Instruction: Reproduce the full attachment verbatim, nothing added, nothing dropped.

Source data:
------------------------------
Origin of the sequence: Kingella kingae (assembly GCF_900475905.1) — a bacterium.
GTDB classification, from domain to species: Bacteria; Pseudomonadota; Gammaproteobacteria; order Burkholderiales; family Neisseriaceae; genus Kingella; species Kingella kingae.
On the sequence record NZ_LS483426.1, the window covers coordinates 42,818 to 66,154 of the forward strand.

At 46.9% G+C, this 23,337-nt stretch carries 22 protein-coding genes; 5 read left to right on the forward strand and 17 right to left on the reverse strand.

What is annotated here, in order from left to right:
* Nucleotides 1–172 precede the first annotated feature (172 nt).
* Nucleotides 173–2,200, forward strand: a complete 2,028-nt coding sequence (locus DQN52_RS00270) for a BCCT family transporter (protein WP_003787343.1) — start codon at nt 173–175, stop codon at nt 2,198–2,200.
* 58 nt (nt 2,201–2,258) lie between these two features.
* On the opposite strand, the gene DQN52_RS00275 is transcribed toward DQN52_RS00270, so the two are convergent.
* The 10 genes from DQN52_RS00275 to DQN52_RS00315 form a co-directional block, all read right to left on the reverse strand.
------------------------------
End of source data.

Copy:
Origin of the sequence: Kingella kingae (assembly GCF_900475905.1) — a bacterium.
GTDB classification, from domain to species: Bacteria; Pseudomonadota; Gammaproteobacteria; order Burkholderiales; family Neisseriaceae; genus Kingella; species Kingella kingae.
On the sequence record NZ_LS483426.1, the window covers coordinates 42,818 to 66,154 of the forward strand.

At 46.9% G+C, this 23,337-nt stretch carries 22 protein-coding genes; 5 read left to right on the forward strand and 17 right to left on the reverse strand.

What is annotated here, in order from left to right:
* Nucleotides 1–172 precede the first annotated feature (172 nt).
* Nucleotides 173–2,200, forward strand: a complete 2,028-nt coding sequence (locus DQN52_RS00270) for a BCCT family transporter (protein WP_003787343.1) — start codon at nt 173–175, stop codon at nt 2,198–2,200.
* 58 nt (nt 2,201–2,258) lie between these two features.
* On the opposite strand, the gene DQN52_RS00275 is transcribed toward DQN52_RS00270, so the two are convergent.
* The 10 genes from DQN52_RS00275 to DQN52_RS00315 form a co-directional block, all read right to left on the reverse strand.